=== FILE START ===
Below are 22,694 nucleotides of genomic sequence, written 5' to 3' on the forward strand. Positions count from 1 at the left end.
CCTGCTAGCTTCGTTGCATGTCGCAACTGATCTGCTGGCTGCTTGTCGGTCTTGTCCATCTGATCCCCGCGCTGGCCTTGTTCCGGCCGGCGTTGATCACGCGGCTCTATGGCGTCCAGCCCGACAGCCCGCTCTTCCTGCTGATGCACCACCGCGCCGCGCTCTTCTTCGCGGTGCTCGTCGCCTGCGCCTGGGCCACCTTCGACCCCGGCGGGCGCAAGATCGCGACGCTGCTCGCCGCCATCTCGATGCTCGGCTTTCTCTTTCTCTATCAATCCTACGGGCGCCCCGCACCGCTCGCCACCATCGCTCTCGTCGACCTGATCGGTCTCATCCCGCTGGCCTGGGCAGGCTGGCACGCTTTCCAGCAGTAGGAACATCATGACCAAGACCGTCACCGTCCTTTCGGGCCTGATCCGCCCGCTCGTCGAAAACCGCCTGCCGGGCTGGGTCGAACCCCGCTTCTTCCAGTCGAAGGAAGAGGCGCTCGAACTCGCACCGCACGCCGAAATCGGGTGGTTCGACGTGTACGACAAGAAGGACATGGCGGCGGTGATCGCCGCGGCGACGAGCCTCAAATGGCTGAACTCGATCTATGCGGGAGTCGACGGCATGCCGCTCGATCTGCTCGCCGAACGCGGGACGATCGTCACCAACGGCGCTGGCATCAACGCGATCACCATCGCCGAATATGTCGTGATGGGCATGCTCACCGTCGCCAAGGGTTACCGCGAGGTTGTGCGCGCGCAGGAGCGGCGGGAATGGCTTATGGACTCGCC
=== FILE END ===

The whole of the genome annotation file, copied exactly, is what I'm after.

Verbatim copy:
Below are 22,694 nucleotides of genomic sequence, written 5' to 3' on the forward strand. Positions count from 1 at the left end.
CCTGCTAGCTTCGTTGCATGTCGCAACTGATCTGCTGGCTGCTTGTCGGTCTTGTCCATCTGATCCCCGCGCTGGCCTTGTTCCGGCCGGCGTTGATCACGCGGCTCTATGGCGTCCAGCCCGACAGCCCGCTCTTCCTGCTGATGCACCACCGCGCCGCGCTCTTCTTCGCGGTGCTCGTCGCCTGCGCCTGGGCCACCTTCGACCCCGGCGGGCGCAAGATCGCGACGCTGCTCGCCGCCATCTCGATGCTCGGCTTTCTCTTTCTCTATCAATCCTACGGGCGCCCCGCACCGCTCGCCACCATCGCTCTCGTCGACCTGATCGGTCTCATCCCGCTGGCCTGGGCAGGCTGGCACGCTTTCCAGCAGTAGGAACATCATGACCAAGACCGTCACCGTCCTTTCGGGCCTGATCCGCCCGCTCGTCGAAAACCGCCTGCCGGGCTGGGTCGAACCCCGCTTCTTCCAGTCGAAGGAAGAGGCGCTCGAACTCGCACCGCACGCCGAAATCGGGTGGTTCGACGTGTACGACAAGAAGGACATGGCGGCGGTGATCGCCGCGGCGACGAGCCTCAAATGGCTGAACTCGATCTATGCGGGAGTCGACGGCATGCCGCTCGATCTGCTCGCCGAACGCGGGACGATCGTCACCAACGGCGCTGGCATCAACGCGATCACCATCGCCGAATATGTCGTGATGGGCATGCTCACCGTCGCCAAGGGTTACCGCGAGGTTGTGCGCGCGCAGGAGCGGCGGGAATGGCTTATGGACTCGCC